A growing number of Feeding America food banks have expanded their traditional role of food provision. Whether big or small, urban or rural, highly resourced or of limited capacity, more and more food banks are broadening their role to address the health disparities that affect low-income communities.
Among the important changes is an improvement in the nutritional quality of the food in their inventories. One strategy that has been key to many food banks’ success in making the distribution of nutritious food an organizational priority is the implementation of a formal nutrition policy. Formal, written, board-approved nutrition policies are helping food banks create buy-in from staff, volunteers, partner agencies, and other key stakeholders; ensure accountability; and send a clear and consistent message that hunger is a health issue.
For more than a decade, MAZON: A Jewish Response to Hunger has been helping food banks to develop and implement formal nutrition policies. As more food banks align their mission and organizational goals to prioritize health among the vulnerable communities they serve, MAZON has been contacted by many seeking guidance around emerging questions: what to do with food that no longer meets their nutrition standards and what kind of response should they anticipate from donors in reaction to their changes. It is conversations like these that led MAZON to conduct a national food bank survey last summer.
Our new research report, A Tipping Point: Leveraging Opportunities to Improve the Nutritional Quality of Food Bank Inventory, outlines findings from this survey, which explored a number of critical topics, including:
- the prevalence of nutrition policies and inventory tracking systems,
- the extent to which food banks are educating donors about their nutrition priorities and the real or perceived consequences of doing so, and
- the impact these efforts are having on the nutritional quality of the food being distributed.
The survey findings were clear: change is happening. One third of food banks already have a formal nutrition policy, and nearly a third more have plans to develop one. More than half are tracking nutrition. Many are starting to educate donors about their efforts to promote health by distributing more nutritious food.
Another positive trend emerged: food banks’ efforts to improve the nutritional quality of inventory have not negatively impacted their annual pounds (the measure by which they are evaluated) nor have they caused donors to walk away. In other words, food banks need not fear that making these positive changes will be detrimental to them. Quite the contrary, only a few survey respondents indicated that their new focus on nutrition had yielded a negative response from donors.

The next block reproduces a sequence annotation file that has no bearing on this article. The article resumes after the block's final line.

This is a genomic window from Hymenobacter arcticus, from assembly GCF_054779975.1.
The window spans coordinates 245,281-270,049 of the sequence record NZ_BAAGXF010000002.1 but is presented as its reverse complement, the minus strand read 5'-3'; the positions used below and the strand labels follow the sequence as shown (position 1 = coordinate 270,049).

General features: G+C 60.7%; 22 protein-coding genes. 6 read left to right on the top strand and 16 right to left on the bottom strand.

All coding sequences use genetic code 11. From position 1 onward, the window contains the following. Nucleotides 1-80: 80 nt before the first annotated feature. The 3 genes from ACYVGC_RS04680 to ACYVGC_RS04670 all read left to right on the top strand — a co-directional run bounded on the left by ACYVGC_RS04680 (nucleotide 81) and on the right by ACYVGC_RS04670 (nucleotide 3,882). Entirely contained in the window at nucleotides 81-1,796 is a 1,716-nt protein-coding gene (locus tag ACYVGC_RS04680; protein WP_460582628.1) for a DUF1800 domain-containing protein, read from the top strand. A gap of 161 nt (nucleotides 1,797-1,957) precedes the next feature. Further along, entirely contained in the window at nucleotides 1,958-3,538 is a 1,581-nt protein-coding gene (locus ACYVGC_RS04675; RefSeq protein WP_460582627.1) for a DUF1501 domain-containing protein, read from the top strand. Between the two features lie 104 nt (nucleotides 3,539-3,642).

The survey also revealed an area for improvement. Through concerted and sustained efforts, the field has successfully increased the amount of fresh fruits and vegetables, which, on average, now comprises one third of total inventory distributed. However, the percentage of unhealthy snacks and sugary beverages distributed through the charitable food system is still quite high: on average, a full quarter of inventory. If food banks are truly going to be successful in their efforts to positively impact health among the vulnerable populations they serve, they must continue to reduce the proportion of these unhealthy foods in the system.
The good news is, Feeding America and the charitable food network have the necessary momentum, and are only growing stronger. More and more food banks recognize the opportunity before them and are choosing to prioritize the health of their communities, which is yielding significant improvements in the nutritional quality of their inventories.
With millions at risk of losing their benefits due to threats to SNAP in the House version of the Farm Bill, there is the very real potential for an even greater reliance on the charitable system by those seeking nutrition assistance. Now is the perfect time to advance even further these vital system-wide changes to maximize the proportion of nutritious food reaching those who need it most.
Marla Feldman is the Senior Program Director at MAZON: A Jewish Response to Hunger. Since joining the organization in 2002, Marla has been leading efforts to promote positive health outcomes and improve access to nutritious food for low-income communities. Marla has spearheaded national initiatives, such as Healthy Options, Healthy Meals, which encouraged food banks to prioritize nutrition and implement strategies to procure and distribute healthier food. Prior to joining MAZON, Marla spent nearly a decade managing small business development programs with the African Development Foundation.